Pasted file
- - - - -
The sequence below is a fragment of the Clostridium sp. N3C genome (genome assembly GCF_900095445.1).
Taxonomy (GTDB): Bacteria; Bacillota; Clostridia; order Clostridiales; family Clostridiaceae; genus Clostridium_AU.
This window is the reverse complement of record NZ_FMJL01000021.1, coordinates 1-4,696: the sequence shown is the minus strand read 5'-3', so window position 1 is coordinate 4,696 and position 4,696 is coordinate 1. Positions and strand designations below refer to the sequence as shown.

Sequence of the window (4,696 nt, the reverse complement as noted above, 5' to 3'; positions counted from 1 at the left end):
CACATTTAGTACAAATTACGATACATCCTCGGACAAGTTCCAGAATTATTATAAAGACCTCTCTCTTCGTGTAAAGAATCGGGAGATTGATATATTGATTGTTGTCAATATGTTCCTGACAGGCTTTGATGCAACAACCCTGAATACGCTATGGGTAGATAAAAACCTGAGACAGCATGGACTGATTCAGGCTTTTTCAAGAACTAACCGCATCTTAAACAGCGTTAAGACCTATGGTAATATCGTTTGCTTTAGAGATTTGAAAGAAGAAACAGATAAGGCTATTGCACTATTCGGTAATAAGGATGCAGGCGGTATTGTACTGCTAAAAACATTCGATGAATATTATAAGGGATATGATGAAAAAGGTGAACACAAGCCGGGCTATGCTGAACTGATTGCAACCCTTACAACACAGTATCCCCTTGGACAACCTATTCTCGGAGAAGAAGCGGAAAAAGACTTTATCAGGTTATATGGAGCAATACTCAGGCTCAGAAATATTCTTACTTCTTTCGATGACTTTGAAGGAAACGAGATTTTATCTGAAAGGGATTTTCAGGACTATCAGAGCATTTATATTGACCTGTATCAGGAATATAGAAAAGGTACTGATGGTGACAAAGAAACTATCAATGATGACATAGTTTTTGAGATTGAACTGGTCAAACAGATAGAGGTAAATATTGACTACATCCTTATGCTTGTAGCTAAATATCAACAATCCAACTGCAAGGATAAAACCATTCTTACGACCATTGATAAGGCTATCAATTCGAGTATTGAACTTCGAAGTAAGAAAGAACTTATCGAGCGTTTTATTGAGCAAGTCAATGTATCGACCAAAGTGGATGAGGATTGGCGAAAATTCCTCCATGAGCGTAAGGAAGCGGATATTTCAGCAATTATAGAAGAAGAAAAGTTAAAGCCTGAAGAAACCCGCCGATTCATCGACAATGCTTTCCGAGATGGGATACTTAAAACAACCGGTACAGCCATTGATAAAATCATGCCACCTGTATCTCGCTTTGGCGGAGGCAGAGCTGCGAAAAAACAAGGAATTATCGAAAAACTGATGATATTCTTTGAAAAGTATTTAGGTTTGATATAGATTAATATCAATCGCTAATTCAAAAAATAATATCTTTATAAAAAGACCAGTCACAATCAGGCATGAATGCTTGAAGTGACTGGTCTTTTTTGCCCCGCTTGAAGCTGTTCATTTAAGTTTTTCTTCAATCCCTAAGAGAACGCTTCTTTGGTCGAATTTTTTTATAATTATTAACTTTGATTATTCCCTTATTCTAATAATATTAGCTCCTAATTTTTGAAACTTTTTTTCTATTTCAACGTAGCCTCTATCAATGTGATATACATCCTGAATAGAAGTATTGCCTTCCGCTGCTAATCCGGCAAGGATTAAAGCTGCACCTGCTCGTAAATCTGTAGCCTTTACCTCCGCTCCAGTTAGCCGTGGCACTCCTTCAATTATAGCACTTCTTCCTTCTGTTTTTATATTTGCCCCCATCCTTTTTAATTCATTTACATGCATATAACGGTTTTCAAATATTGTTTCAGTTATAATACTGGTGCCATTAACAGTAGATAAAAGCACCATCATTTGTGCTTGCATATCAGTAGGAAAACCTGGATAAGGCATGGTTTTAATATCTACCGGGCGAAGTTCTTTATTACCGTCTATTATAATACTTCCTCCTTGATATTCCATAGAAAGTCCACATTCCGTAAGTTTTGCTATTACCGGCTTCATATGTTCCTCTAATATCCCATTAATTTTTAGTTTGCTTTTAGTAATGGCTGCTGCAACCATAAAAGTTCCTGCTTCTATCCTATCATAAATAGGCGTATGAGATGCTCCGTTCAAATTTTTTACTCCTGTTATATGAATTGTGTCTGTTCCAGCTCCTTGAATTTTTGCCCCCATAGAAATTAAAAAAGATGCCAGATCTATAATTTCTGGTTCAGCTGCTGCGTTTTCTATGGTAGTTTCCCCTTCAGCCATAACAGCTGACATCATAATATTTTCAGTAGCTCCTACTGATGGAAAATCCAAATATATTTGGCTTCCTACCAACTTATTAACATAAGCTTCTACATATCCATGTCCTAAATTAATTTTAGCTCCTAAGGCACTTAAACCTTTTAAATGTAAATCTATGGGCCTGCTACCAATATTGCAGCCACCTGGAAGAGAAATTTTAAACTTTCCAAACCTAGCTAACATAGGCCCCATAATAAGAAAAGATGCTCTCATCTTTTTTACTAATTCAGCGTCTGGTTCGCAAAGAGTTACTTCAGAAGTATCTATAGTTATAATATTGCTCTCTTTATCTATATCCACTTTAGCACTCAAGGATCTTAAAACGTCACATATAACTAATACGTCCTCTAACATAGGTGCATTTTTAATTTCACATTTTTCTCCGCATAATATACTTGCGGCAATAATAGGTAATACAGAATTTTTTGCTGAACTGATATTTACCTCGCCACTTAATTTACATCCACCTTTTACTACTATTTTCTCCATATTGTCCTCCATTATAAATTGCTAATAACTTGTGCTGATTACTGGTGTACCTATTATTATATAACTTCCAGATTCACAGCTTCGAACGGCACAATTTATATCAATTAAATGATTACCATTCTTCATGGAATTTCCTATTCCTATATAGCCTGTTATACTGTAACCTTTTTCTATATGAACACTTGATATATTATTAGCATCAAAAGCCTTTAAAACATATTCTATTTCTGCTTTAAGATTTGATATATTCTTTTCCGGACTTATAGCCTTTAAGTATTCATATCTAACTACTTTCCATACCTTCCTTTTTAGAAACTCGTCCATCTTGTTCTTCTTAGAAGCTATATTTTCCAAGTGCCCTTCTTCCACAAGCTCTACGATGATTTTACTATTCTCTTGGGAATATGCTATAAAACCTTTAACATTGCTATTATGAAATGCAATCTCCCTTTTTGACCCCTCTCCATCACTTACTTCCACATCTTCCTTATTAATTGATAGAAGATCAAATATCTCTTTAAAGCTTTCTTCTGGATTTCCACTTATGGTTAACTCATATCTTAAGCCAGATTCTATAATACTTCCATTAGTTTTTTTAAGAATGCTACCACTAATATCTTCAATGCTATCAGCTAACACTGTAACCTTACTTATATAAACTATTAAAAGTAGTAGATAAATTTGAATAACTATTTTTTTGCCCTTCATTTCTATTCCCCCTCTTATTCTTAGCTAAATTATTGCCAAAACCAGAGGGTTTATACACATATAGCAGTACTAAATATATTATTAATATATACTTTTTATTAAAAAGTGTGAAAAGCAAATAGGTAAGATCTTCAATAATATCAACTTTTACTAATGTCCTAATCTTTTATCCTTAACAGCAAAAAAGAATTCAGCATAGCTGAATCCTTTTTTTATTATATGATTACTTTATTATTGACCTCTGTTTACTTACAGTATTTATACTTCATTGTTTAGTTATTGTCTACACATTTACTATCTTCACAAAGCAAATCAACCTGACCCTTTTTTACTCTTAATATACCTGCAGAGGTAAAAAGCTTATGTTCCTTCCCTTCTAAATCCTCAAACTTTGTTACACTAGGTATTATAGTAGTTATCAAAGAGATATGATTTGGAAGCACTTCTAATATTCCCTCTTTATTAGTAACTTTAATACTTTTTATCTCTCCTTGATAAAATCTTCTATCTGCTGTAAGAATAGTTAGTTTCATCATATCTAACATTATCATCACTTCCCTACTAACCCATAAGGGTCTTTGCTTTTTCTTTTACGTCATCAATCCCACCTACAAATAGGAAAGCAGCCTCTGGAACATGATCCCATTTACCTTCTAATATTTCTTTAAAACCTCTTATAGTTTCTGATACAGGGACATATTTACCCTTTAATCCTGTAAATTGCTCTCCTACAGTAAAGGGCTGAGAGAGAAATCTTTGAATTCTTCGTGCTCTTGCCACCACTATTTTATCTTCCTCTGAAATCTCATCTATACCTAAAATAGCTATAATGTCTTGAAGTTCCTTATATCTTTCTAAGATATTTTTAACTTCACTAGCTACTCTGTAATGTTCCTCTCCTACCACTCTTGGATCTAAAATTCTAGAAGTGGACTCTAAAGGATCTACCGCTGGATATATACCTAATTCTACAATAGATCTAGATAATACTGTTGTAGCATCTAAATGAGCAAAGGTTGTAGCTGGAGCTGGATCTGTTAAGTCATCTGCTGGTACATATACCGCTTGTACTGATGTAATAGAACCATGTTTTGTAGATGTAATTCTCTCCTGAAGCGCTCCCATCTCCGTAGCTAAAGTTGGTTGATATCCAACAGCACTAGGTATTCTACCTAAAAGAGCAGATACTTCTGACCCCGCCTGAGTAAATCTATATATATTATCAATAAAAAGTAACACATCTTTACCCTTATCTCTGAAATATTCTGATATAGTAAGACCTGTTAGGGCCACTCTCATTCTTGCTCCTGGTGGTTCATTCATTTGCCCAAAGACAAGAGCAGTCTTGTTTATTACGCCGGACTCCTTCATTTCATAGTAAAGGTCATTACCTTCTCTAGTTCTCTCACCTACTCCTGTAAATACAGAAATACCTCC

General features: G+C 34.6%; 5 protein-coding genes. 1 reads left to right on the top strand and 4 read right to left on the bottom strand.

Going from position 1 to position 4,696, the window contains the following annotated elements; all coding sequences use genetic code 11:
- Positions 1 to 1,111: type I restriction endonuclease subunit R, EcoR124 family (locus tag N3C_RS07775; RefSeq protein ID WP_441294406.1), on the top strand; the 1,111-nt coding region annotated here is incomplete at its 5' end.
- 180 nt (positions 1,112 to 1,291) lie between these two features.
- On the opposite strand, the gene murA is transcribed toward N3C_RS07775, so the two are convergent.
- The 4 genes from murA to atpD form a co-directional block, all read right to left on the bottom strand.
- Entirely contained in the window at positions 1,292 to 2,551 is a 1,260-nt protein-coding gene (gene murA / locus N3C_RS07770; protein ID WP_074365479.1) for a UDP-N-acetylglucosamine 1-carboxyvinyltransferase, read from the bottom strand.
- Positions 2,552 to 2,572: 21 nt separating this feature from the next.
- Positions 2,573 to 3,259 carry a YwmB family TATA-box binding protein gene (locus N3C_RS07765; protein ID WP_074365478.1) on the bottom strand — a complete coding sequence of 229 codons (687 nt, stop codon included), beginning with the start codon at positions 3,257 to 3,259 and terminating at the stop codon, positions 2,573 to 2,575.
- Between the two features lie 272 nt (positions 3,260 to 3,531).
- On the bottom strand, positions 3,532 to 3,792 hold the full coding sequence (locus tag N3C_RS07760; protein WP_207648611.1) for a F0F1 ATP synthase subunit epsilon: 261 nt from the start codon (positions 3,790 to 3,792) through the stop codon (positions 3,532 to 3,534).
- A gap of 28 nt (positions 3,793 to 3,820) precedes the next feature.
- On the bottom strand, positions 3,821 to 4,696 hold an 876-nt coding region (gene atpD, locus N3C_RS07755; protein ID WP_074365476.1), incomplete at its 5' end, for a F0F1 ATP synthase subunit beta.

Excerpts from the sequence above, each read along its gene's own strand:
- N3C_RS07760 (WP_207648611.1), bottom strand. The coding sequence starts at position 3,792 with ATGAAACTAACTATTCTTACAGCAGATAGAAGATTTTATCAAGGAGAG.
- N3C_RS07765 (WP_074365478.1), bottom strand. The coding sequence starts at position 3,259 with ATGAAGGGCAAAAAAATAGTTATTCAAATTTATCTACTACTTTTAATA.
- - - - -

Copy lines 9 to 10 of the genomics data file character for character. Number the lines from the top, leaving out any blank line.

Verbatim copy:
- 180 nt (positions 1,112 to 1,291) lie between these two features.
- On the opposite strand, the gene murA is transcribed toward N3C_RS07775, so the two are convergent.